In 2019, Canadians from coast to coast will vote on their next prime minister. Current PM and Liberal party leader Justin Trudeau stepped into his role as PM after winning 39.5 per cent of the vote in the 2015 election. But a lot has changed in the past two years. In the last election, Trudeau faced weak candidates in Stephen Harper and Thomas Mulcair—men who were evidently less in touch with the Canadian electorate’s desires, judging by Trudeau’s conclusive win. This coming election, however, with the New Democratic Party (NDP) leadership election approaching in October, a diverse mix of youthful-yet-experienced candidates have set their sights on 24 Sussex Drive. This mix includes Jagmeet Singh, the most recent candidate to enter a bid for the federal leadership of the New Democratic Party.
In 2019, Trudeau will not be able to rely on the factors that helped him coast into office the first time around–if chosen, Singh, a member of the Ontario Legislative Assembly since 2011, will present a new and versatile challenge for the Liberals to overcome after an underwhelming term. Singh has swooped into the race for the NDP candidacy with suavity and boasting strong supporters. Singh brings many positive attributes to the table in areas where Trudeau falters, posing a unique threat to the Liberals. Singh expands on the same strategies that Trudeau used to propel him to victory—speaking to dissatisfied Canadians’ concerns coupled with idealistic social policies. Singh has the added help of far greater political experience than Trudeau had: Singh’s education as a lawyer, his experience leading the Ontario NDPs, and his helping the NDP win a majority in Alberta far outstrip Trudeau’s education degree and just two years of Liberal leadership experience.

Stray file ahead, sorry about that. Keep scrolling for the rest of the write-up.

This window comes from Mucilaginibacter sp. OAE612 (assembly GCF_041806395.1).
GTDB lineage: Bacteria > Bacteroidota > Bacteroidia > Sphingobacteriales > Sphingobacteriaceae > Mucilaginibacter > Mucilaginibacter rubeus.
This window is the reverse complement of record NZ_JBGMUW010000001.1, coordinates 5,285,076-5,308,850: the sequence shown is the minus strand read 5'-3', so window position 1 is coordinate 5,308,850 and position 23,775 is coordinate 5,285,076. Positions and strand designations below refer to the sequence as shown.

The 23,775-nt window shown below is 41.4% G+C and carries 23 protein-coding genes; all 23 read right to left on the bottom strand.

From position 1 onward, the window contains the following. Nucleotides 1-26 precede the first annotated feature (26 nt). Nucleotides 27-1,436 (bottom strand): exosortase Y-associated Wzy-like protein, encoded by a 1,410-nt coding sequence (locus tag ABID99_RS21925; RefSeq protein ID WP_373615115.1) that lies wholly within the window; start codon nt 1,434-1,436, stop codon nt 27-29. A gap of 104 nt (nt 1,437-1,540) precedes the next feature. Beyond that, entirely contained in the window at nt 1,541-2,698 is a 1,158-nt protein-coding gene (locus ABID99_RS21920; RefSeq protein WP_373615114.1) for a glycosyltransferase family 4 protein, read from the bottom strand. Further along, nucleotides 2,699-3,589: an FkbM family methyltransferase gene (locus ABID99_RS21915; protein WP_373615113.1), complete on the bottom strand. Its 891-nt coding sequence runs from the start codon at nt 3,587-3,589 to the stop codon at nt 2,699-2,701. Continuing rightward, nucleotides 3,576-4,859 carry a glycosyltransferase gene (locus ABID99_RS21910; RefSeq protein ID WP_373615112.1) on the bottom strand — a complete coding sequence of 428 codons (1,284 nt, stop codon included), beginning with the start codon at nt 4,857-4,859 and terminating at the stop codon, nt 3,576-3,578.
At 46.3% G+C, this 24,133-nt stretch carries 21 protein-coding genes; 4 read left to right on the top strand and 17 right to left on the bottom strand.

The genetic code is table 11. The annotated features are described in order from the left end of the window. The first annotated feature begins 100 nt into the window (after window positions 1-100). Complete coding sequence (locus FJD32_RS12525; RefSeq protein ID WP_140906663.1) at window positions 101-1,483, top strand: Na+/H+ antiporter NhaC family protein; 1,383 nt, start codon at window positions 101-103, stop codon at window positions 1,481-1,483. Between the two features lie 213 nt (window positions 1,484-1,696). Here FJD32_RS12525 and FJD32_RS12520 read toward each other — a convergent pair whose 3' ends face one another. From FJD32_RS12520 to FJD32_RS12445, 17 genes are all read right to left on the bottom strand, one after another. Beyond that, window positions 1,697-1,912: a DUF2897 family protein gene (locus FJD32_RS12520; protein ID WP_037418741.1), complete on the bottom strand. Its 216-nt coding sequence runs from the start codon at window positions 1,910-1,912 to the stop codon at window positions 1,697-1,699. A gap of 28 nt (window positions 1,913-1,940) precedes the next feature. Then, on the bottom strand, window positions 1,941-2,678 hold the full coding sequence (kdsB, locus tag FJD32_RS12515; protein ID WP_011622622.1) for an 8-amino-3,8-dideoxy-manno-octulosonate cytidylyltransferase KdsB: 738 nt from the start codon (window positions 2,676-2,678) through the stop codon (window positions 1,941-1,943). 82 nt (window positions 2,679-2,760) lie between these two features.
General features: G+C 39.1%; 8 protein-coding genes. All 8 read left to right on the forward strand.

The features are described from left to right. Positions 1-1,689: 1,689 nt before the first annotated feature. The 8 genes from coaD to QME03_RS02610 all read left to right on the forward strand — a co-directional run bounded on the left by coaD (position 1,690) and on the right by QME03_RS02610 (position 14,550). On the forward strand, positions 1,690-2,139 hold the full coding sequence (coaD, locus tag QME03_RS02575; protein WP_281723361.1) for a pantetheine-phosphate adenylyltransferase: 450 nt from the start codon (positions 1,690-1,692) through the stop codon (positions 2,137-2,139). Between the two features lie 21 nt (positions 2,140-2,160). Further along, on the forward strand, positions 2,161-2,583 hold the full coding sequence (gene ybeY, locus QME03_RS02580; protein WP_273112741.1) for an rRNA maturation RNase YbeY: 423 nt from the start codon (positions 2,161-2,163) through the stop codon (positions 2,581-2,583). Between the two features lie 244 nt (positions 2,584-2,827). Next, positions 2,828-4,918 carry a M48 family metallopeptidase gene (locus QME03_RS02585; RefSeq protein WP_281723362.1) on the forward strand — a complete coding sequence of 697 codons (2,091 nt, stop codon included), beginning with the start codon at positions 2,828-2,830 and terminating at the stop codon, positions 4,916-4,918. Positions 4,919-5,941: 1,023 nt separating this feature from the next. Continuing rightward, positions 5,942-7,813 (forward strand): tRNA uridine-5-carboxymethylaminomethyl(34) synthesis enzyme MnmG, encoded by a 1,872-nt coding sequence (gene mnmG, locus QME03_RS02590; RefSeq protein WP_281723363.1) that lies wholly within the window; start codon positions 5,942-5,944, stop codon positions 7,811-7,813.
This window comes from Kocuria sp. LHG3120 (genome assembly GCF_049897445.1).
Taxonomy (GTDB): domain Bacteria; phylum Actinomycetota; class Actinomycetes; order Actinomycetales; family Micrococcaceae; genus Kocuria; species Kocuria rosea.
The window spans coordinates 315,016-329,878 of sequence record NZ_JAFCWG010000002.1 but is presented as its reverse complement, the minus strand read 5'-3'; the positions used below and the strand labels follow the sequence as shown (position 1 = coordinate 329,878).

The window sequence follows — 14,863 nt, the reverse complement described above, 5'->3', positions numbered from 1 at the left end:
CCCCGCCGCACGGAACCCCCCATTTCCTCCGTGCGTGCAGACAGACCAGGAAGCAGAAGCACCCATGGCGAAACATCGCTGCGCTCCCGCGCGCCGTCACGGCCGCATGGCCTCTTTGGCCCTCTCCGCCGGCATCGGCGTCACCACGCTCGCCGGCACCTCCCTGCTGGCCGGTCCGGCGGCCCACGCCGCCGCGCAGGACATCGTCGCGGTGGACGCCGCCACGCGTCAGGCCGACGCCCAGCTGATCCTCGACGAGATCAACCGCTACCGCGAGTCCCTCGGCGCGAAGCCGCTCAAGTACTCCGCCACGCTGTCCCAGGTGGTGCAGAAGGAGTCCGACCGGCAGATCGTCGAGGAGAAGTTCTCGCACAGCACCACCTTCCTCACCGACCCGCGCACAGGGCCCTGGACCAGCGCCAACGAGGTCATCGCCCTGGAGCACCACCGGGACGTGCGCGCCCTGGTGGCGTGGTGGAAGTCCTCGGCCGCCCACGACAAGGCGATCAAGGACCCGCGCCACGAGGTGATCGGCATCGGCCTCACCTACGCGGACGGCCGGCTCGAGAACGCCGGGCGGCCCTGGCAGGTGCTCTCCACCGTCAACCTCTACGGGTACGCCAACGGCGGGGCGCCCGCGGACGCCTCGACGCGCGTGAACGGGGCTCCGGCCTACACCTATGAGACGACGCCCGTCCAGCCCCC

In a speech announcing his candidacy, Singh promised to focus on inclusivity in Canada, condemning the political division that has polarized the UK, France, and the United States. This may be just what Canadians—fearful of divisive political tactics employed by leaders such as Donald Trump—need to hear in the current political climate. Singh also promotes a vision for social justice for the NDP that he claims has the unique ability to solve many of Canada’s problems.
All this makes Singh a potentially formidable opponent for Trudeau in 2019. Trudeau’s last victory may be in part attributed to luck, thanks to inadequacies from the preceding Harper administration, lacklustre opponents, and popular, idealistic policies. But since being elected, Trudeau has proven to be a disappointment to many of his voters. He betrayed his own promise to reform Canada’s first-past-the-post electoral policy, sparking outrage amongst many voters. Comments about “phasing out” the oilsands triggered anger and fear in many Albertans. Furthermore, the new federal budget, introduced in March 2017, was met with disapproval from citizens. Singh has taken a strong stand against Trudeau’s shortcomings, speaking out against the PM for going back on his electoral reform promises and against the Kinder Morgan pipeline which Trudeau has previously supported.
Despite his qualifications, Singh’s road to federal leadership does not come without obstacles. Singh is less well known than Trudeau, originally thanks to his father Pierre Trudeau’s popularity. Another ugly reality is that racism against racial and religious minorities, especially in rural Canada, may favour Trudeau over Singh. If Singh wins the NDP leadership, he would be the first non-white candidate to lead a major political party in Canadian history. The need to address the current low GDP growth rate may also play against him. Singh’s campaign slogan focuses on “love and courage.” This theme may not be enough to win the hearts of those who are suffering under the current economy and are more concerned with job growth. With hardly any mention of that in Singh’s campaign so far, he may be overlooked or even disliked by members of the working class.
Nonetheless, Trudeau needs to adapt his upcoming campaign to new obstacles standing between him and a second term, or the NDP may put a PM in office for the first time. Singh’s progressive policies and compelling presence may just be enough to put him at the head of the race.